Facebook parent Meta may be in the Big Tech club but it sees itself as being dwarfed by “Giant Tech” company — and corporate foe — Apple, a top executive, Nick Clegg, said Wednesday.
“There’s Big Tech and there’s Giant Tech,” Clegg told an audience in Brussels, where Meta was courting policymakers with its latest virtual reality (VR) gear.
“I mean Apple is now, what, eight times the size of Meta” in terms of stock market capitalisation, he said.
“I mean, it’s just there is very, very, very, very big” in the Big Tech sector and Apple is it, added Clegg.
The comparison underlines Meta’s steep market slide over the past 16 months — and the bad blood with Apple, which has eviscerated Meta’s data collection strategy.
Apple last year introduced a data privacy option on its hugely popular iPhones that prevents Meta and other online data collectors from getting user tracking information they previously relied upon to target advertising.
That has contributed to a halving of Meta’s third-quarter profits this year.
The US company’s costly focus on the metaverse, a virtual world where users appearing as digital avatars can interact, has also played a role.
Meta — re-branded to reflect its focus — has spent a staggering $100 billion (roughly Rs. 8.2 lakh crore) to date on building that technology, whose widespread adoption is forecast to be many years away.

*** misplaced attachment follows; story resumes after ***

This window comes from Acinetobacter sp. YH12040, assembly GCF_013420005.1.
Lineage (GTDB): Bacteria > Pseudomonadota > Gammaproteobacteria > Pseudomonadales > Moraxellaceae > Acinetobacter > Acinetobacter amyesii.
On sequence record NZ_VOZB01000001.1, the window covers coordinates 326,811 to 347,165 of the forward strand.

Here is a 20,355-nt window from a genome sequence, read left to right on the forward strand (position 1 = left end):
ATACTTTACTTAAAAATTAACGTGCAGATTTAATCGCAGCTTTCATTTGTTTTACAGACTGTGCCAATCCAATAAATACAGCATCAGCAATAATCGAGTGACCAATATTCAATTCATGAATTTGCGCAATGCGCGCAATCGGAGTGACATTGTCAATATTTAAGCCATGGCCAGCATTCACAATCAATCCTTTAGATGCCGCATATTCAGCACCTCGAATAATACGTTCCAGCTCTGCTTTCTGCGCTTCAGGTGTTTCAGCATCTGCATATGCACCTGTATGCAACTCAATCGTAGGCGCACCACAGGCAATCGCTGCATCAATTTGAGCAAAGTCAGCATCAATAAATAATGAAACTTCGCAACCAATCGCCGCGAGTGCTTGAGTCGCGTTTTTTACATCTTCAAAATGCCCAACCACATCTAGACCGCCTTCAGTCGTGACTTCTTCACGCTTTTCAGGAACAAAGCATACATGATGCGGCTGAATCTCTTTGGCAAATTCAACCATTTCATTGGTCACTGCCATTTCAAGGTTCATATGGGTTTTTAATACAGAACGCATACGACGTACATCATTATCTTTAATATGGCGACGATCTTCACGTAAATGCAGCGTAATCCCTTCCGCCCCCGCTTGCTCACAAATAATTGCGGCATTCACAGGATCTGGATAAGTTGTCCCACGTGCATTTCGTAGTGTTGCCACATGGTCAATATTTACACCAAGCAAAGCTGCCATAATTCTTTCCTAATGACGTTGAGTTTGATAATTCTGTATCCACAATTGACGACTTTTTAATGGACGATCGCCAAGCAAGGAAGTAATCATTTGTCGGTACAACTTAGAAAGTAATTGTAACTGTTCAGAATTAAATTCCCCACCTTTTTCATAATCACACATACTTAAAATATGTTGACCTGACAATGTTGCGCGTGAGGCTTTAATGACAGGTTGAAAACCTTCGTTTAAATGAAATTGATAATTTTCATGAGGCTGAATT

Meta last month announced it was axing 11,000 employees — 13 percent of its workforce — in a general tech belt-tightening that has also seen jobs shed at Twitter, Amazon, and Hewlett-Packard (HP).
Challenge from China
Meta’s stock market capitalisation has slid from an all-time high of $1.07 trillion (roughly Rs. 88 lakh crore) in August 2021 to just over $300 billion (roughly Rs. 25 lakh crore) today — a 72 percent drop.
Apple’s over the same period has stayed steadily above $2 trillion (roughly Rs. 165 lakh crore) since late 2020, and is currently around $2.3 trillion (roughly Rs. 190 lakh crore).
Meta has long complained that Apple is building a “walled garden”, with its users locked into its devices, operating system and app store, at the expense of Meta and other online players.
Both Meta and Apple, as well as other Big Tech ones, have repeatedly come under the regulatory microscope in the European Union and the United States as commercial strategies butt up against anti-trust and data privacy concerns.
But Clegg said China was increasingly challenging the US domination of the online world.
“You’ve got US and Chinese big tech now really kind of looming over the whole scene,” he said.
“And don’t, by the way, underestimate how aggressively Chinese big tech is investing in the metaverse,” he added, pointing to the Pico VR headsets being marketed by ByteDance, the Chinese owner of the popular social app TikTok.
Meta’s own investment into VR and Augmented Reality — collectively known as XR, or extended reality — showed its belief that “the biggest bets are the bets which are furthest away… and they’re also the ones where the technology is most expensive,” Clegg said.
Investor criticism of that focus, and a “narrative of pessimism” about Meta’s focus on it, “profoundly underestimates the very, very strong health of the underlying business” of the company, he said.